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LA spy case: taking fresh look at corporate security

Southern California, with the greatest concentration of classified government contracts of any area in the nation, is a prime target for espionage activities The June 28 arrest of two men on espionage charges illustrates the point and serves as "a prime example of what can happen," according to the Federal Bureau of Investigation (FBI).

Local FBI agents who conduct counterintelligence investigations meet periodically with representatives of Los Angeles area corporations holding federal contracts to "keep them abreast of the fact that the threat is there, and not to let their guard down," FBI spokesman John Hoos says.

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The latest incident involves the arrest of a Hughes Aircraft Company radar engineer accused of selling classified information about military and space radar projects to a suspected Polish intelligence officer, who was also arrested here June 28.

FBI spokesmen said the aerospace firm had "cooperated fully" and in no way suggested that the corporation had been lax in its security procedures. "We're dealing with professionals here," said spokesman Hoos.

The arrests highlight one of the major concerns facing firms that hold contracts for classified federal projects -- security.

All corporations that do business with the US Defense Department and some other government agencies are required, as part of their contracts, to have a security program that protects classified and secret projects. Inadequate security can lead to cancellation of a contract and the subsequent loss of millions of dollars in government business.

"It's a very serious situation," says Richard Healy, a security expert who was director of security and safety for the Aero- space Corporation for nearly 20 years before retiring to become a private consultant. "[Companies] are serious about it. They know if they don't behave, it could be very costly."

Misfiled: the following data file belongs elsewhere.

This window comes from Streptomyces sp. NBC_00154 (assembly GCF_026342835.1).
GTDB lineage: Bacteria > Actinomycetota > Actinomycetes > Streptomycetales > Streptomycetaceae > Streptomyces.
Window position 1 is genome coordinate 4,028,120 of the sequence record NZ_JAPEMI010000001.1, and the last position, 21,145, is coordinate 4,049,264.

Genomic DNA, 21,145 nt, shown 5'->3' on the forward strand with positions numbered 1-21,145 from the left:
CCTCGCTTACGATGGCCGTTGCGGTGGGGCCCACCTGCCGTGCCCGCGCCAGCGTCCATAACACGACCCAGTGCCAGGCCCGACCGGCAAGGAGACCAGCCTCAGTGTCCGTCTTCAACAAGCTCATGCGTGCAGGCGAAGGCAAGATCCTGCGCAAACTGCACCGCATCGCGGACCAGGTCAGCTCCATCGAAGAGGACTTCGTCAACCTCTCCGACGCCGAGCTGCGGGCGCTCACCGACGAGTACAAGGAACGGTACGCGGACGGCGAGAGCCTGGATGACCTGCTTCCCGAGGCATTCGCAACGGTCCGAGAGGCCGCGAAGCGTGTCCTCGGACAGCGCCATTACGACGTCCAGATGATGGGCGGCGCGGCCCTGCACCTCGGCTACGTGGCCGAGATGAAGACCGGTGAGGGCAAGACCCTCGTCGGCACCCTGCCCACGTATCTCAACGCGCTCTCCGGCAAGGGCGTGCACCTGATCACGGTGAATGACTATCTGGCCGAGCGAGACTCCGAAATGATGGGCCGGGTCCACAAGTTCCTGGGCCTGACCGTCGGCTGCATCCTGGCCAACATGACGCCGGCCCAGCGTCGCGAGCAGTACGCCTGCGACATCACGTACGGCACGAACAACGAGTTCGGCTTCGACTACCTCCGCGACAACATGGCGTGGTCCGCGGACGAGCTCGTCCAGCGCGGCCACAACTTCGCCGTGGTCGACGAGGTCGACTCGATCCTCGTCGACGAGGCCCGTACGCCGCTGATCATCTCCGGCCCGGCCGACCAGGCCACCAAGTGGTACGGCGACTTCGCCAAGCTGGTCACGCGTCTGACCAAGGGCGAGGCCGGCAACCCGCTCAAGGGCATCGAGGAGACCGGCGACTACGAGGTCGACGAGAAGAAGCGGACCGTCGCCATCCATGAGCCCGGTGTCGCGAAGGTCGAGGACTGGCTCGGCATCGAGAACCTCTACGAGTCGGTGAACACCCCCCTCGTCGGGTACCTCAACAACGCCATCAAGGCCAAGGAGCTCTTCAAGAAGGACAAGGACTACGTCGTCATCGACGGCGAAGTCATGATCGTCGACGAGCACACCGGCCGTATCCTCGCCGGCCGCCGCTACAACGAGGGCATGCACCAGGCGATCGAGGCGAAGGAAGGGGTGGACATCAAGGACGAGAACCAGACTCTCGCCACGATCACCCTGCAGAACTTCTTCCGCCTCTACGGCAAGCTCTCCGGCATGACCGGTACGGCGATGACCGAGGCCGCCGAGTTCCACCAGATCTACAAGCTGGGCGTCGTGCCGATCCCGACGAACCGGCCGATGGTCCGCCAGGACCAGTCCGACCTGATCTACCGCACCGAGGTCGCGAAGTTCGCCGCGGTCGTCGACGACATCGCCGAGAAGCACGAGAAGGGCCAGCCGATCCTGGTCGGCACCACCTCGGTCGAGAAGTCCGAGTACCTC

According to Mr. Healy, all the major corporations that do business with the government -- including Hughes, Lockheed, and TRW -- have stringent security programs enforced by full-time security directors and staffs. Measures include employee education programs that explain how confidential a given project is, and how an employee is expected to protect the documents he is working with -- whom he is allowed to talk to about the project, where to lock his work up at night, and how to transport documents.

Despite these security measures, says Healy, "It's a very difficult thing if you have somebody that's intent on violating the rules."

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"You just can't have enough security people to be around watching everybody," he continues. "Hopefully, if it's a company that has an education program, there should be some signal that this individual isn't behaving right. Management people should be alert for these signals," which he says include "a person asking for something he shouldn't have."

It is impossible, Healy says, to determine the implications of an espionage incident -- although "the image of a company can be tarnished" in a way that might hurt its credibility.

"Hughes, TRW, and Lockheed are all on an equal footing in contract bidding with the government," he says. "But in some competitive contract negotiation that [the arrest of an employee on espionage charges] might have an effect that nobody knows about."

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